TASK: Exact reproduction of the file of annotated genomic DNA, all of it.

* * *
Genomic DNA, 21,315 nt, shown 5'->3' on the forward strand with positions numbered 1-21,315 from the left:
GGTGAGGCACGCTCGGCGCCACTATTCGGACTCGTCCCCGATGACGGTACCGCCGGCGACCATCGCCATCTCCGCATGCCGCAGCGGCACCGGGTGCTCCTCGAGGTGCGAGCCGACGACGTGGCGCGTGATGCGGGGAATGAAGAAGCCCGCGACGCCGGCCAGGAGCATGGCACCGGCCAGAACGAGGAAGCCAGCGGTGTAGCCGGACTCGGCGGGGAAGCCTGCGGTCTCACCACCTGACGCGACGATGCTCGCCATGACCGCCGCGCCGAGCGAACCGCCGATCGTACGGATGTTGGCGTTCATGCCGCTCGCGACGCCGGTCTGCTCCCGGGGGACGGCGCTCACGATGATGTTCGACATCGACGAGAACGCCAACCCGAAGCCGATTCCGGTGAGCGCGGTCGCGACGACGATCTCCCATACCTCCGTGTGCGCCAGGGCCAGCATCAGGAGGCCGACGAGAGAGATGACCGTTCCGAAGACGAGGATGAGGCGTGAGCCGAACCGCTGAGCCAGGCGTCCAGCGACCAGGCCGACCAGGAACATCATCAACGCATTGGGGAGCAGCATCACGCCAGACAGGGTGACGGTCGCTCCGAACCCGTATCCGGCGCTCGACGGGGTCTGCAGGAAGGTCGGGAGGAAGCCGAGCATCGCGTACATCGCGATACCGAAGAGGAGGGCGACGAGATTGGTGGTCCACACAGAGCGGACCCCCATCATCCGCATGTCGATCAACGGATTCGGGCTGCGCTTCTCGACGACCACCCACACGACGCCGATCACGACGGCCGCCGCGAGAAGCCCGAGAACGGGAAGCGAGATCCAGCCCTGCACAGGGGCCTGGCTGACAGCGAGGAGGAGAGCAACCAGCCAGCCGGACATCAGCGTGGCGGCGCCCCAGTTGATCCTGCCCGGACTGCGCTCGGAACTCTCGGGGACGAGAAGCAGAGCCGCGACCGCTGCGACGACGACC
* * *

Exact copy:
Genomic DNA, 21,315 nt, shown 5'->3' on the forward strand with positions numbered 1-21,315 from the left:
GGTGAGGCACGCTCGGCGCCACTATTCGGACTCGTCCCCGATGACGGTACCGCCGGCGACCATCGCCATCTCCGCATGCCGCAGCGGCACCGGGTGCTCCTCGAGGTGCGAGCCGACGACGTGGCGCGTGATGCGGGGAATGAAGAAGCCCGCGACGCCGGCCAGGAGCATGGCACCGGCCAGAACGAGGAAGCCAGCGGTGTAGCCGGACTCGGCGGGGAAGCCTGCGGTCTCACCACCTGACGCGACGATGCTCGCCATGACCGCCGCGCCGAGCGAACCGCCGATCGTACGGATGTTGGCGTTCATGCCGCTCGCGACGCCGGTCTGCTCCCGGGGGACGGCGCTCACGATGATGTTCGACATCGACGAGAACGCCAACCCGAAGCCGATTCCGGTGAGCGCGGTCGCGACGACGATCTCCCATACCTCCGTGTGCGCCAGGGCCAGCATCAGGAGGCCGACGAGAGAGATGACCGTTCCGAAGACGAGGATGAGGCGTGAGCCGAACCGCTGAGCCAGGCGTCCAGCGACCAGGCCGACCAGGAACATCATCAACGCATTGGGGAGCAGCATCACGCCAGACAGGGTGACGGTCGCTCCGAACCCGTATCCGGCGCTCGACGGGGTCTGCAGGAAGGTCGGGAGGAAGCCGAGCATCGCGTACATCGCGATACCGAAGAGGAGGGCGACGAGATTGGTGGTCCACACAGAGCGGACCCCCATCATCCGCATGTCGATCAACGGATTCGGGCTGCGCTTCTCGACGACCACCCACACGACGCCGATCACGACGGCCGCCGCGAGAAGCCCGAGAACGGGAAGCGAGATCCAGCCCTGCACAGGGGCCTGGCTGACAGCGAGGAGGAGAGCAACCAGCCAGCCGGACATCAGCGTGGCGGCGCCCCAGTTGATCCTGCCCGGACTGCGCTCGGAACTCTCGGGGACGAGAAGCAGAGCCGCGACCGCTGCGACGACGACC